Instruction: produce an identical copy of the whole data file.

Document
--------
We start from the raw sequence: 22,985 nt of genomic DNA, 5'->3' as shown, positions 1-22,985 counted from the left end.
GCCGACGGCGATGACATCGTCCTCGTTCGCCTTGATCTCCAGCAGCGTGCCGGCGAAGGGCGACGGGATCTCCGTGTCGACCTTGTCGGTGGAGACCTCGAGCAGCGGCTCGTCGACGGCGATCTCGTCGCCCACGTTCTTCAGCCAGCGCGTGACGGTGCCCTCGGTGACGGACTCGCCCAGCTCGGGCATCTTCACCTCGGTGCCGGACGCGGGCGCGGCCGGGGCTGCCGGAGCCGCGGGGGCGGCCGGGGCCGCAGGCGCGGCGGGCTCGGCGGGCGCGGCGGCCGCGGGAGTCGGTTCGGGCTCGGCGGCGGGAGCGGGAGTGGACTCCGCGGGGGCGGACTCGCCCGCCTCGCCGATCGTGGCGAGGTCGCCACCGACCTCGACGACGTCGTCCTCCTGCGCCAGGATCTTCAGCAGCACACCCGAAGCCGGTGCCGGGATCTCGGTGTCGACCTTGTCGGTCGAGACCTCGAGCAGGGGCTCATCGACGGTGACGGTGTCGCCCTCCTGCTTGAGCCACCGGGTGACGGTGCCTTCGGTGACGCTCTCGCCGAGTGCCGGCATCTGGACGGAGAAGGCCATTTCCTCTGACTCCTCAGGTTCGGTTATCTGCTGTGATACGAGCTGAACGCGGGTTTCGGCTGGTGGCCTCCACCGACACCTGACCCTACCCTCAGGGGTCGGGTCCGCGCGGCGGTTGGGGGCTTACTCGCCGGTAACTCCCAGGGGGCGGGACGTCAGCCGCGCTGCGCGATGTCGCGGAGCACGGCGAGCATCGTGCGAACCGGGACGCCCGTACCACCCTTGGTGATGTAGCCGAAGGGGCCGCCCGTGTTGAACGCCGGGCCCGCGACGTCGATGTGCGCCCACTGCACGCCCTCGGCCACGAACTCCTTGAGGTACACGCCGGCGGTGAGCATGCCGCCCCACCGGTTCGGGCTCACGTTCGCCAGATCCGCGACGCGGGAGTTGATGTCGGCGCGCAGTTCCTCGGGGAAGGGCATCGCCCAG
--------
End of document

We start from the raw sequence: 22,985 nt of genomic DNA, 5'->3' as shown, positions 1-22,985 counted from the left end.
GCCGACGGCGATGACATCGTCCTCGTTCGCCTTGATCTCCAGCAGCGTGCCGGCGAAGGGCGACGGGATCTCCGTGTCGACCTTGTCGGTGGAGACCTCGAGCAGCGGCTCGTCGACGGCGATCTCGTCGCCCACGTTCTTCAGCCAGCGCGTGACGGTGCCCTCGGTGACGGACTCGCCCAGCTCGGGCATCTTCACCTCGGTGCCGGACGCGGGCGCGGCCGGGGCTGCCGGAGCCGCGGGGGCGGCCGGGGCCGCAGGCGCGGCGGGCTCGGCGGGCGCGGCGGCCGCGGGAGTCGGTTCGGGCTCGGCGGCGGGAGCGGGAGTGGACTCCGCGGGGGCGGACTCGCCCGCCTCGCCGATCGTGGCGAGGTCGCCACCGACCTCGACGACGTCGTCCTCCTGCGCCAGGATCTTCAGCAGCACACCCGAAGCCGGTGCCGGGATCTCGGTGTCGACCTTGTCGGTCGAGACCTCGAGCAGGGGCTCATCGACGGTGACGGTGTCGCCCTCCTGCTTGAGCCACCGGGTGACGGTGCCTTCGGTGACGCTCTCGCCGAGTGCCGGCATCTGGACGGAGAAGGCCATTTCCTCTGACTCCTCAGGTTCGGTTATCTGCTGTGATACGAGCTGAACGCGGGTTTCGGCTGGTGGCCTCCACCGACACCTGACCCTACCCTCAGGGGTCGGGTCCGCGCGGCGGTTGGGGGCTTACTCGCCGGTAACTCCCAGGGGGCGGGACGTCAGCCGCGCTGCGCGATGTCGCGGAGCACGGCGAGCATCGTGCGAACCGGGACGCCCGTACCACCCTTGGTGATGTAGCCGAAGGGGCCGCCCGTGTTGAACGCCGGGCCCGCGACGTCGATGTGCGCCCACTGCACGCCCTCGGCCACGAACTCCTTGAGGTACACGCCGGCGGTGAGCATGCCGCCCCACCGGTTCGGGCTCACGTTCGCCAGATCCGCGACGCGGGAGTTGATGTCGGCGCGCAGTTCCTCGGGGAAGGGCATCGCCCAG